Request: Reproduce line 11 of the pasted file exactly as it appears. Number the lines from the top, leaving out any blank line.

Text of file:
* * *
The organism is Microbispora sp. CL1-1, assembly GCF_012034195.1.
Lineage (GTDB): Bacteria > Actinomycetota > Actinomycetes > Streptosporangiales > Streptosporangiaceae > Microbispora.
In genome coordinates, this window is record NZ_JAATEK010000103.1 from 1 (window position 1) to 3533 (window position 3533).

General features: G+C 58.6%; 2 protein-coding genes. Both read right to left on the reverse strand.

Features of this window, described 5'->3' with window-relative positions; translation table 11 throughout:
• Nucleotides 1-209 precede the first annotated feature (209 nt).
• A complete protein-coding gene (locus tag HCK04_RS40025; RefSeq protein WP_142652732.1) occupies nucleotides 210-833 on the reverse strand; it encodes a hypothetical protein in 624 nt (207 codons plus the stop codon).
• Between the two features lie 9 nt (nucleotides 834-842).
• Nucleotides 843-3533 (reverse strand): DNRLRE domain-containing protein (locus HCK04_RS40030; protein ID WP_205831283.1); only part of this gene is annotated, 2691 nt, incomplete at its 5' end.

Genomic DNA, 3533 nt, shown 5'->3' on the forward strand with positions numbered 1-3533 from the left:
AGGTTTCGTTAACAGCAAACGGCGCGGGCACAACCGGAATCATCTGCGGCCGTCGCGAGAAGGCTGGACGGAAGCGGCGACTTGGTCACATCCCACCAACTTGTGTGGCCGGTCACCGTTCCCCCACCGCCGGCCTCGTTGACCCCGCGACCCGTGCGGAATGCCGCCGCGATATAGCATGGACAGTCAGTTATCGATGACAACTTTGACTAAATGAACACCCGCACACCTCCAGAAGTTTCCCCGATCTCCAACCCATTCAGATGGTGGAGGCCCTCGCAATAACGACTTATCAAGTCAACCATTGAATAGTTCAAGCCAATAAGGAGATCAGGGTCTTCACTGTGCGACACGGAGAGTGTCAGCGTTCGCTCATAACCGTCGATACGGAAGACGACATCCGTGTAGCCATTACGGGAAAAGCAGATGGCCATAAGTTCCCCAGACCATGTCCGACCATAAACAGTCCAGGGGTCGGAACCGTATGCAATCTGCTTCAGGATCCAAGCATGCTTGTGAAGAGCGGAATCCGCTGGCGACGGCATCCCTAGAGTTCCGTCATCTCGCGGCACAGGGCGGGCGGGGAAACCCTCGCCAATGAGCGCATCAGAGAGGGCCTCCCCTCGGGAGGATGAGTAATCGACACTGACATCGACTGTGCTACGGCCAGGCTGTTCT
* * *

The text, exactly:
AGGTTTCGTTAACAGCAAACGGCGCGGGCACAACCGGAATCATCTGCGGCCGTCGCGAGAAGGCTGGACGGAAGCGGCGACTTGGTCACATCCCACCAACTTGTGTGGCCGGTCACCGTTCCCCCACCGCCGGCCTCGTTGACCCCGCGACCCGTGCGGAATGCCGCCGCGATATAGCATGGACAGTCAGTTATCGATGACAACTTTGACTAAATGAACACCCGCACACCTCCAGAAGTTTCCCCGATCTCCAACCCATTCAGATGGTGGAGGCCCTCGCAATAACGACTTATCAAGTCAACCATTGAATAGTTCAAGCCAATAAGGAGATCAGGGTCTTCACTGTGCGACACGGAGAGTGTCAGCGTTCGCTCATAACCGTCGATACGGAAGACGACATCCGTGTAGCCATTACGGGAAAAGCAGATGGCCATAAGTTCCCCAGACCATGTCCGACCATAAACAGTCCAGGGGTCGGAACCGTATGCAATCTGCTTCAGGATCCAAGCATGCTTGTGAAGAGCGGAATCCGCTGGCGACGGCATCCCTAGAGTTCCGTCATCTCGCGGCACAGGGCGGGCGGGGAAACCCTCGCCAATGAGCGCATCAGAGAGGGCCTCCCCTCGGGAGGATGAGTAATCGACACTGACATCGACTGTGCTACGGCCAGGCTGTTCT